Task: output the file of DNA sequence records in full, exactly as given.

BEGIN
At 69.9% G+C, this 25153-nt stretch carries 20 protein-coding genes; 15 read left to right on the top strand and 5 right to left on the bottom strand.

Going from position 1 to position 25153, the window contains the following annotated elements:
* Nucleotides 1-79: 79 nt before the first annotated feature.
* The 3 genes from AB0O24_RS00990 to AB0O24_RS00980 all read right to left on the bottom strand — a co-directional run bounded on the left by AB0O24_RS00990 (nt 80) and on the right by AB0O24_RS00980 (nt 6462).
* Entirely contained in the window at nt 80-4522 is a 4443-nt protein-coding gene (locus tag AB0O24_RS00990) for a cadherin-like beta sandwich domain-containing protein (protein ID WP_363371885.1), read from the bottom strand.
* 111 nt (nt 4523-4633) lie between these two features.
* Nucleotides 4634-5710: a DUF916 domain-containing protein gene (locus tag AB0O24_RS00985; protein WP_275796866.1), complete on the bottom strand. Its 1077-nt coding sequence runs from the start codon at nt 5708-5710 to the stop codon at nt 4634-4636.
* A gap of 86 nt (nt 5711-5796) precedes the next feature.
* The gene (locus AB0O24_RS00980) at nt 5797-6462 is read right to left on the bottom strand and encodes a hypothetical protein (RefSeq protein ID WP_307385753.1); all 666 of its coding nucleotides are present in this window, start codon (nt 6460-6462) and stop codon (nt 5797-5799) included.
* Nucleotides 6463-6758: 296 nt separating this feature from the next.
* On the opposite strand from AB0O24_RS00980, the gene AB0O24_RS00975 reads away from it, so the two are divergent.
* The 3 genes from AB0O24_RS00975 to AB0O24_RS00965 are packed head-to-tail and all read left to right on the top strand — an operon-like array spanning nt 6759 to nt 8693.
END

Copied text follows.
At 69.9% G+C, this 25153-nt stretch carries 20 protein-coding genes; 15 read left to right on the top strand and 5 right to left on the bottom strand.

Going from position 1 to position 25153, the window contains the following annotated elements:
* Nucleotides 1-79: 79 nt before the first annotated feature.
* The 3 genes from AB0O24_RS00990 to AB0O24_RS00980 all read right to left on the bottom strand — a co-directional run bounded on the left by AB0O24_RS00990 (nt 80) and on the right by AB0O24_RS00980 (nt 6462).
* Entirely contained in the window at nt 80-4522 is a 4443-nt protein-coding gene (locus tag AB0O24_RS00990) for a cadherin-like beta sandwich domain-containing protein (protein ID WP_363371885.1), read from the bottom strand.
* 111 nt (nt 4523-4633) lie between these two features.
* Nucleotides 4634-5710: a DUF916 domain-containing protein gene (locus tag AB0O24_RS00985; protein WP_275796866.1), complete on the bottom strand. Its 1077-nt coding sequence runs from the start codon at nt 5708-5710 to the stop codon at nt 4634-4636.
* A gap of 86 nt (nt 5711-5796) precedes the next feature.
* The gene (locus AB0O24_RS00980) at nt 5797-6462 is read right to left on the bottom strand and encodes a hypothetical protein (RefSeq protein ID WP_307385753.1); all 666 of its coding nucleotides are present in this window, start codon (nt 6460-6462) and stop codon (nt 5797-5799) included.
* Nucleotides 6463-6758: 296 nt separating this feature from the next.
* On the opposite strand from AB0O24_RS00980, the gene AB0O24_RS00975 reads away from it, so the two are divergent.
* The 3 genes from AB0O24_RS00975 to AB0O24_RS00965 are packed head-to-tail and all read left to right on the top strand — an operon-like array spanning nt 6759 to nt 8693.